Sunday, March 6, 2011

Rules for Children

One of the most important issues facing our world today is the need to secure a healthy, consistent, fairly-distributed, environmentally-friendly and humanely-raised source of food for the future. We are a society that depends on oil at a rate that can’t be sustained, makes land use decisions with only the short term in mind, and wastes literally tonnes of food every day (either by throwing it in landfills or into our already satiated and overweight bodies). There are not a whole lot of us who respect food, know where it comes from or care what it is really doing to our bodies (good or bad). In addition, conflicting information is constantly circulating and will confuse even those with the best intentions.

After a discussion on facebook about food production, I jotted down some rules that my tiny mind thought to be helpful as we go forward as producers of food. As a mother of 2 small children, I have come to rely heavily on outlining rules.

Yet as I made my list, I quickly became aware that the rules that apply to food production could well be the same rules that are used at our children's day care facility. If there was to be such a list posted on the door in crayon, here is what it would say:

1. Wash your hands. Keep the environment clean and don’t contaminate the play area. Do not use toxic materials.
2. Prevent illness by ensuring proper nutrition, regular fresh air and movement. Use common sense when determining which foods are good and which are not.
3. Treat illness or disease with appropriate medicine. Stay away if you are sick. Consider what worked for your grandmother.
4. Ensure a proper ratio of caregivers to dependents. Provide space that allows for an appropriate density of individuals in every room.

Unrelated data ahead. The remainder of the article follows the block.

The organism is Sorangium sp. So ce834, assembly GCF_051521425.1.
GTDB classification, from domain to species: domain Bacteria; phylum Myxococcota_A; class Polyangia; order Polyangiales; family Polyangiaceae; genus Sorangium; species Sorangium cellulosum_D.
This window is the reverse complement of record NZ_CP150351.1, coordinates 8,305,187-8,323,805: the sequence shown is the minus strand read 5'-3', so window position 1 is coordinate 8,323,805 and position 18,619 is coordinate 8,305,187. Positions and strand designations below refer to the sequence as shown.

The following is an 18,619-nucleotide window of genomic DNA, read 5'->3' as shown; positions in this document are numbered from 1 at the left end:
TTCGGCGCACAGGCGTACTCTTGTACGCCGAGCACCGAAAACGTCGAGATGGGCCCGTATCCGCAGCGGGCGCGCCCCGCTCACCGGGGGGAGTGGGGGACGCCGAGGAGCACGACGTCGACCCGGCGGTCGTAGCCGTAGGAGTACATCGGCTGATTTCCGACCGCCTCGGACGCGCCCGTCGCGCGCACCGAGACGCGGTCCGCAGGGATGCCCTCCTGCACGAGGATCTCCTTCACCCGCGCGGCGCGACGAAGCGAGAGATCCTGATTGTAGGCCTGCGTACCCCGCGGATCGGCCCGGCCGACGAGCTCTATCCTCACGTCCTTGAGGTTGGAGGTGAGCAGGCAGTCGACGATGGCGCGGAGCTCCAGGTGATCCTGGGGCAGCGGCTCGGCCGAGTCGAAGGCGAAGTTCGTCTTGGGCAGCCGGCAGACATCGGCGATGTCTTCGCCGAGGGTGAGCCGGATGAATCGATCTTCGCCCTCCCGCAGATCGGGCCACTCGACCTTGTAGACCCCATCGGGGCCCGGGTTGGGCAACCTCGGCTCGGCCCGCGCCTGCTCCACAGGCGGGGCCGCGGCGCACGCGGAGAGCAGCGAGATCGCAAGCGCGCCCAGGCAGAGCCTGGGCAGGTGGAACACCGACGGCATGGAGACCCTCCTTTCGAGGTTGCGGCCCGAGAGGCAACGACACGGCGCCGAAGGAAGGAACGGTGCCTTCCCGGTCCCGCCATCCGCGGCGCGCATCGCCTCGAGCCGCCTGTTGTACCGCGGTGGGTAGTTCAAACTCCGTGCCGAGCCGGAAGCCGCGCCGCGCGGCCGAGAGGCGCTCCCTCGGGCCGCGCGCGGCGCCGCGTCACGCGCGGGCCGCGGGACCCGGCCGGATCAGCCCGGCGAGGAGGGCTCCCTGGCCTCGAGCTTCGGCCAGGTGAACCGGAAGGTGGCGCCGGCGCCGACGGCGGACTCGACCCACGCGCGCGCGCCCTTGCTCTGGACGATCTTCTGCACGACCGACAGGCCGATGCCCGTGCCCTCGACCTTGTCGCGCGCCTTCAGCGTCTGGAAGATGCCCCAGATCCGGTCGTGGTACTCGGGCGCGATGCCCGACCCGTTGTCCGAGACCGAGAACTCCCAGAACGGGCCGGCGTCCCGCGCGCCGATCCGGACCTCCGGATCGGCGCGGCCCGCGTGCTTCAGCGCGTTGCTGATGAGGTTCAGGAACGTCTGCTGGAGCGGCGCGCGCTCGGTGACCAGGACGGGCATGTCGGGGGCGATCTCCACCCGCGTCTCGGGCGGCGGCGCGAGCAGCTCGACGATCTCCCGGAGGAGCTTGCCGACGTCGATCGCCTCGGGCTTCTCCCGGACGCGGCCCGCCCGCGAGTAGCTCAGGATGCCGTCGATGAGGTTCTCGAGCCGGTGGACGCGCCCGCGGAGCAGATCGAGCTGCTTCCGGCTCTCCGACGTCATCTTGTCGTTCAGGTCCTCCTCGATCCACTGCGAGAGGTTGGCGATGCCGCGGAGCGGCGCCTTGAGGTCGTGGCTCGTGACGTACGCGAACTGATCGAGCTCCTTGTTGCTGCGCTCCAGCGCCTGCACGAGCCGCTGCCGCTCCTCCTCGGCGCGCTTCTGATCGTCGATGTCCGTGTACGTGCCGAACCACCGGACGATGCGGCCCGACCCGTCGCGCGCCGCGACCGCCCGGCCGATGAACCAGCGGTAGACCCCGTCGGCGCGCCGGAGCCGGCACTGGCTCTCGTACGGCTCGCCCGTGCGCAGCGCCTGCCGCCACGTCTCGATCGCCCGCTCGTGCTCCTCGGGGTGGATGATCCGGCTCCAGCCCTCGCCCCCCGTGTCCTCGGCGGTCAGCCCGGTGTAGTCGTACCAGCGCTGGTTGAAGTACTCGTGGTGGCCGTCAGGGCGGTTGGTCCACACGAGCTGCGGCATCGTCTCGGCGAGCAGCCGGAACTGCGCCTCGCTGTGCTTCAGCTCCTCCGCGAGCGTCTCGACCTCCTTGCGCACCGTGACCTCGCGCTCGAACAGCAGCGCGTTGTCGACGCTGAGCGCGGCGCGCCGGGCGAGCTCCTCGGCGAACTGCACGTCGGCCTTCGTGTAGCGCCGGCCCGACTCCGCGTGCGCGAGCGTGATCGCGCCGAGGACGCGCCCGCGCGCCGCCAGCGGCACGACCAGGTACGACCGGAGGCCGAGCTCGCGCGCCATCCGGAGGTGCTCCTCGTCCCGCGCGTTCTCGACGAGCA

5. Don’t take more than you need and leave some for others. Don’t take or destroy things that don’t belong to you.
6. Listen to your elders. Obey the authorities but ask questions out loud if you do not understand.
7. If a new food is put in front of you, try it first before you say it is yucky.
8. Don’t call each other names or push each other around. Especially if you are one of the bigger kids.
9. Dispose of waste in proper containers. Designate an area for the use of the potty. Clean up accidents properly.
10. Incorporate joy, play, exploration and creativity into every day. Allow children to be children. As Joel Salatin would say: celebrate their ‘kidness’ (although he usually refers to chickenness or pigness but you get the idea).

I do not for one second mean to imply that taking care of a cow is anywhere near the same thing as taking care of a human child. But humour me for one second, open your mind and imagine this set of guiding principles on a farm.

I think that we all need to take responsibility for our choices and stop judging the other guy. We have to find out everything we can from a variety of sources and make educated yet intuitive choices. Further, we should lean more on a higher power or some kind of natural cycle. After all, whether we believe in it or not, it has been ticking along without our ‘help’ for thousands of years and like our grandmothers, probably learned a few things along the way that we don’t know yet. We should question everything we hear and don’t take any information for granted – whether from a shocking documentary or directly out of your friendly neighbourhood farmer’s mouth.

It’s child’s play really. Though I wouldn’t guess for a minute it could be that simple.

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